Luxury watchmakers are quick to use the term “innovation” when referring to both the visual as well as technical aspect of their products. What do they mean when they say this? A hundred years ago watchmakers were innovating all the time because timepieces were used and relied upon by the majority of people who required them as necessary tools in their lives. Back then, innovation referred to performance enhancements such as watches that could withstand more abuse and that would tell the time more accurately. Flashing back to modern times, what role does innovation play in the luxury watch industry and how is it manifested at the storied maison of Girard-Perregaux?
Continuing the generations-old practice of producing watches by hand with ongoing relevance and appeal certainly requires a degree of innovation. On top of that watchmakers are seeking to use modern technology to solve some of watchmaking’s oldest problems such as the design to build long-lasting, worry-free, and highly accurate mechanical devices. Girard-Perregaux was founded on such principles in 1791, a tradition that continued in the 20th century when it was a pioneer in high frequency movements with the 36,000 bph Gyromatic of 1966. And today it continues to build on that legacy of watchmaking innovation.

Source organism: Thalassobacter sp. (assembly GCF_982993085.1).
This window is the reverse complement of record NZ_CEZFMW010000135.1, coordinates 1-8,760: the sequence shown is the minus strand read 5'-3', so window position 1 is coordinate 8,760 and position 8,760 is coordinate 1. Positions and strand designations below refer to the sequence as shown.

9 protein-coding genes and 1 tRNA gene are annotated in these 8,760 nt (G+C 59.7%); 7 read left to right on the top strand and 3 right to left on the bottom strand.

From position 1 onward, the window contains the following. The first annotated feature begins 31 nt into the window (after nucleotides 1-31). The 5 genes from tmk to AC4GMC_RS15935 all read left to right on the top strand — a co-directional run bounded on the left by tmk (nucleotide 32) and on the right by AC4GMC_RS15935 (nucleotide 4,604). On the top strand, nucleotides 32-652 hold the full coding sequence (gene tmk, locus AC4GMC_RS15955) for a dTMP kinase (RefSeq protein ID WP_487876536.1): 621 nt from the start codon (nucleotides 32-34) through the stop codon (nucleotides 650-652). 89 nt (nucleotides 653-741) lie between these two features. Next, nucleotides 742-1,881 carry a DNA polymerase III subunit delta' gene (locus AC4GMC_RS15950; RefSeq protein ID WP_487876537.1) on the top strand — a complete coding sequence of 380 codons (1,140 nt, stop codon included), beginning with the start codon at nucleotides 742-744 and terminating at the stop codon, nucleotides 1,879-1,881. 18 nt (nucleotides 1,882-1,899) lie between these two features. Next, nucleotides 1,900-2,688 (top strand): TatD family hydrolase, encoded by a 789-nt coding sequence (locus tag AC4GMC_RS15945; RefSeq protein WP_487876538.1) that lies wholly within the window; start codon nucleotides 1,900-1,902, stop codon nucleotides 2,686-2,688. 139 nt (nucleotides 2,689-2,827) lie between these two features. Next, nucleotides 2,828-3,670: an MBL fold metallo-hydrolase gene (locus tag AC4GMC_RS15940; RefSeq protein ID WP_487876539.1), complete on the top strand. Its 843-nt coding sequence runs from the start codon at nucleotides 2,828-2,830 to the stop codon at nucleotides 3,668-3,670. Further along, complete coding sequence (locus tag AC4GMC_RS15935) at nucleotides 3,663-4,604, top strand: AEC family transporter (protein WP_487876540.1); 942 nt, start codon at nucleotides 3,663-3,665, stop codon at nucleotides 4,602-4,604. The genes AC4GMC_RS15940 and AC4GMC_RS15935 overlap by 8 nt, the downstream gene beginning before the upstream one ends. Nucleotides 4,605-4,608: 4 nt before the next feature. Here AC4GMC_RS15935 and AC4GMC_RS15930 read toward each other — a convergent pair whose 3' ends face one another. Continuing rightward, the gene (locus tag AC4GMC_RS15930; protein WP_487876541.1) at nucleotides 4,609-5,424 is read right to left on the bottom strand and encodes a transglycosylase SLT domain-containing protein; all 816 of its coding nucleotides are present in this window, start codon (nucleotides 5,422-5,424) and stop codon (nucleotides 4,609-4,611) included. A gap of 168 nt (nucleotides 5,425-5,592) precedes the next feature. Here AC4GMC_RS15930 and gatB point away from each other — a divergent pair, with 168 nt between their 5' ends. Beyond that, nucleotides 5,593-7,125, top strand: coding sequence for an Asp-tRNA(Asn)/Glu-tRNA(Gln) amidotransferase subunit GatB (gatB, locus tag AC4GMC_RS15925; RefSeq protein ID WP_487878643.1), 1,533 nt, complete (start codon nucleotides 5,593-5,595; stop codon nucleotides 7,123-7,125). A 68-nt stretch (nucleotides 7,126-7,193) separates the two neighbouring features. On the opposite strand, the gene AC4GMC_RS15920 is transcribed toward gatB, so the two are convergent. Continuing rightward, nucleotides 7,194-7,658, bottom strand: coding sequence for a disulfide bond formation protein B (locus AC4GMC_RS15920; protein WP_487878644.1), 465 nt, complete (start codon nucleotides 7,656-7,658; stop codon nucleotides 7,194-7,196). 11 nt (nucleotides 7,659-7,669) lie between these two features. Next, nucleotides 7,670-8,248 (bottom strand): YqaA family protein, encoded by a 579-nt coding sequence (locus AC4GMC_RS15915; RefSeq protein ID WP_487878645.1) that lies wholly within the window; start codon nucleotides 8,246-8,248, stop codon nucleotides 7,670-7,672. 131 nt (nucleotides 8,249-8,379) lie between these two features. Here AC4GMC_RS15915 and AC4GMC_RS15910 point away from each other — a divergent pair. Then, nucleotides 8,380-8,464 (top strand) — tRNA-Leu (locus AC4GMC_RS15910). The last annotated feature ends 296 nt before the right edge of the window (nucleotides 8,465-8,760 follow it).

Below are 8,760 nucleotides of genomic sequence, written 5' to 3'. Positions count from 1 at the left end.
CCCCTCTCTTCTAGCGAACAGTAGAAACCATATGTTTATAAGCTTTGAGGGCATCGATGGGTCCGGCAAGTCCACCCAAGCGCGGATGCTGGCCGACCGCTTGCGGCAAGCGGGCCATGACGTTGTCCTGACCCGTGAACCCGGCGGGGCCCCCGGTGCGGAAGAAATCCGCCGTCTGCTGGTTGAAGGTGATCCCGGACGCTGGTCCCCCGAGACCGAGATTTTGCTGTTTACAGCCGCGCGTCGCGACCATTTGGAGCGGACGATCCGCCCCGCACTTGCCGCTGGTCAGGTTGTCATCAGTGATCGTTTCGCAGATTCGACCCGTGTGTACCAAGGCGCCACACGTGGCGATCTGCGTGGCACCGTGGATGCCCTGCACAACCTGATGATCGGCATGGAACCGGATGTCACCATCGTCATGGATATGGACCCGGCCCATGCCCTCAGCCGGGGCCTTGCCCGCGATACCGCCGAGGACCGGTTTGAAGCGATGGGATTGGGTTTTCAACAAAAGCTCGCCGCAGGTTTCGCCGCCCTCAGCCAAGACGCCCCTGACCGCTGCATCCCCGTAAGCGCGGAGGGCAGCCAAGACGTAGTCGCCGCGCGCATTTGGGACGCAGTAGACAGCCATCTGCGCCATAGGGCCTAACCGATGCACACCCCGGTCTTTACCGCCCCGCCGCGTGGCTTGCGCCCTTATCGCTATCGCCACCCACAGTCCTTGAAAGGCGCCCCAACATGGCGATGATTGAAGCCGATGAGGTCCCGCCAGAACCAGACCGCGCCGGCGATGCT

Bridging the past and future
The story of Girard-Perregaux as an innovator begins with the brand’s unique sense of design that has origins in the mid 19th century at the Paris Universal Exhibition in 1889. At the event Girard-Perregaux presented a pocket watch fitted with a tourbillon movement that used three golden bridges as part of the technical and aesthetic design of the movement. Brilliantly beautiful and functional, the pocket watch earned Girard-Perregaux a gold medal at the exhibition. More recently over the last decade or so Girard-Perregaux rediscovered its roots in the three gold bridges tourbillon – a design element which has been applied to the majority of the modern tourbillon-based movements which the brand continues to produce today.
With arrow-tipped ends the “gold bridge” from Girard-Perregaux shows up as one, two, and often three bridges on a range of models such as the Vintage 1945 Tourbillon With Three Gold Bridges in its distinctive Art Deco-inspired rectangular case, to the more traditional Tourbillon With Three Gold Bridges that uses a similar movement in a round-shaped case. Each of these models is produced with a degree of historic accuracy and modern relevance which helps define the design ethos of the brand.